(This is an original piece written for IndiesUnlimited.com‘s Weekly Flash Fiction Contest. The prompt was Dung.)
The shade of the maple tree consoles me at the edge of field and forest where I stand toe-to-toe with a sign that reads “PLEASE DISPOSE OF HORSE MANURE HERE.”
The surrounding land reminds me of my Aunt’s old farm. I’d hear her boast to the family, “such a nice boy,” over the cringing and slamming of the screen door behind me. Past the peeling house and rickety barn; beyond the horses and corn crops, springing from the flat land, was a lively and enchanted forest. Chiseled live oaks and wise old pines stood and guarded it faithfully.
Adults rambled bored in the farmhouse while I cleared the brush, peering into the woodland as if drawing a curtain to survey my audience. I abandoned the field and all-knowing hot sun as a shy and nice boy. I entered as Robin Hood, encouraged by the kind clapping of the river on the banks; and the enthusiastic stirs of dazzled branches. And there I shined in the spotlights piercing through the trees.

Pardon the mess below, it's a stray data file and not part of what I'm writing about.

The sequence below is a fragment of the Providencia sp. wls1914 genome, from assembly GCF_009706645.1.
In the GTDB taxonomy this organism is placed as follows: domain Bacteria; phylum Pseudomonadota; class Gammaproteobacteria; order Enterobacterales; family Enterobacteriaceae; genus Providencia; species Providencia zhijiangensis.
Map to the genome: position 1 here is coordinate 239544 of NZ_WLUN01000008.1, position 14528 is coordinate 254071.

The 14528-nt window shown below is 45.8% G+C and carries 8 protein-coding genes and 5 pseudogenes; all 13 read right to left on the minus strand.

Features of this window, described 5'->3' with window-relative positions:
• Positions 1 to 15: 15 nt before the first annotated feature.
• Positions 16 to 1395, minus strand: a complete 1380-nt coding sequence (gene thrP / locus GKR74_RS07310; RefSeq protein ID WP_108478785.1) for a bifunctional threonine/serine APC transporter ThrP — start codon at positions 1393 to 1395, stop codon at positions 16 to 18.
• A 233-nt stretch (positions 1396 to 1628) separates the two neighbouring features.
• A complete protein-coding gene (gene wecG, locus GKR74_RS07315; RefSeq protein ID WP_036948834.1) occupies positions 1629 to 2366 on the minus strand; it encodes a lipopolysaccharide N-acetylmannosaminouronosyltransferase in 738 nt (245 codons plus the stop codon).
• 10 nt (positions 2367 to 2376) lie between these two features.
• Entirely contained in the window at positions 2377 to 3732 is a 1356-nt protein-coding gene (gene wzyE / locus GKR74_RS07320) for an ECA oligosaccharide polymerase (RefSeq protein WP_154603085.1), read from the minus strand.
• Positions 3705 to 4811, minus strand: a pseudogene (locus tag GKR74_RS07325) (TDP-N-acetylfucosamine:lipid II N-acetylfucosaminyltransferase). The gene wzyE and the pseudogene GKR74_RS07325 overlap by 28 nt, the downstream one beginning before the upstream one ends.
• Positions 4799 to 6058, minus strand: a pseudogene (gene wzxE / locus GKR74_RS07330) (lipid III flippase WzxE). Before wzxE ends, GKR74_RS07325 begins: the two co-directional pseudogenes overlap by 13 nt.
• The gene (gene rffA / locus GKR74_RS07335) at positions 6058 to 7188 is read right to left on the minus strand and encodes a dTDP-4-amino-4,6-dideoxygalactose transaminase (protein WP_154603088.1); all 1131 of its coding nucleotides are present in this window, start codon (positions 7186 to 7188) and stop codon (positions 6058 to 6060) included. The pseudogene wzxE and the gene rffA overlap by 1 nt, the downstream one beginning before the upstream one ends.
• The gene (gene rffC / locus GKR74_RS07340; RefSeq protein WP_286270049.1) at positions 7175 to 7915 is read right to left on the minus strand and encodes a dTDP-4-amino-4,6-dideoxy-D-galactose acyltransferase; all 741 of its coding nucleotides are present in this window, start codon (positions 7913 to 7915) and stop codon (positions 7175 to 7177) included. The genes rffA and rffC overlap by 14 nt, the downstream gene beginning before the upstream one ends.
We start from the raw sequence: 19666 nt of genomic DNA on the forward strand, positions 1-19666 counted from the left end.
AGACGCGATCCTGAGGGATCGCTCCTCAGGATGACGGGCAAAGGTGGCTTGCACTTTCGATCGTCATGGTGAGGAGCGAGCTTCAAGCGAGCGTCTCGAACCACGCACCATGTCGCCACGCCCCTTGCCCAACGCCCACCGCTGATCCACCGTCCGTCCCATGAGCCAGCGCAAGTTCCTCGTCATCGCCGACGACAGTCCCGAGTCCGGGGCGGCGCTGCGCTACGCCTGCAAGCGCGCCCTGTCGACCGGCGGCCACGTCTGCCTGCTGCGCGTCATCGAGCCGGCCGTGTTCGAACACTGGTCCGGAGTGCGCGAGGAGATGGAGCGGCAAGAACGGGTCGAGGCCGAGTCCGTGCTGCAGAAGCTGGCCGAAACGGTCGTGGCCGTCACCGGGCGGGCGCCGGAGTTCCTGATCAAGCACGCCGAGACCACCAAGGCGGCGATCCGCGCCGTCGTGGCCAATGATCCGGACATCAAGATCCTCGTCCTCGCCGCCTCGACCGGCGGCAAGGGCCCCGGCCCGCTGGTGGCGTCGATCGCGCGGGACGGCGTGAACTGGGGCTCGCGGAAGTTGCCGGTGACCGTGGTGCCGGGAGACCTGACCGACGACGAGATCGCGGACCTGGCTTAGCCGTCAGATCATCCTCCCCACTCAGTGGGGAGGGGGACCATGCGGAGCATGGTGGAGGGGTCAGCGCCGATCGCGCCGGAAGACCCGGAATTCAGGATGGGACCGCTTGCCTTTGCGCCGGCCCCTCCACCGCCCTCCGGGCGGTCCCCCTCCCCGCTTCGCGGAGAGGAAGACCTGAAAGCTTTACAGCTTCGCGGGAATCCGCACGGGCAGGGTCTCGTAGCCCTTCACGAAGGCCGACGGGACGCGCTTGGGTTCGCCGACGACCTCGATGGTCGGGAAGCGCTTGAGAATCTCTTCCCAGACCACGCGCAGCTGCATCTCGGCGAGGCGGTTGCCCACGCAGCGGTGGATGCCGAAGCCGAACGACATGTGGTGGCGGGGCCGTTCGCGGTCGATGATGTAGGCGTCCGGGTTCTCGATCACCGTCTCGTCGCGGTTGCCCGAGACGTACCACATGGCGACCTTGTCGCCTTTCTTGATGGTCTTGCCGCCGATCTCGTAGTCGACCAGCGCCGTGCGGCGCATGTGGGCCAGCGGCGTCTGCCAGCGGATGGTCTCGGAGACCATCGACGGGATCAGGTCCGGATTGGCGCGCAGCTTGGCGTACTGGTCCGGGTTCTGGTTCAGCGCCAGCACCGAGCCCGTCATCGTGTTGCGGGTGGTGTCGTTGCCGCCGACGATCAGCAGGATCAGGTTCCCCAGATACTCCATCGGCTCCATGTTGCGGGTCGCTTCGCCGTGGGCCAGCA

I’d forgotten the memory until now.
I inhale but the breath is spoiled by dung. The stench lunges to the back of my throat, demanding my attention to the sour task at hand with a hacking cough. I stand at the edge of field and forest but I cannot draw the curtain.
This will have to do.
I bury what I came to bury along with that distant memory beneath the sickening mound of manure, bidding the curtain forevermore shut.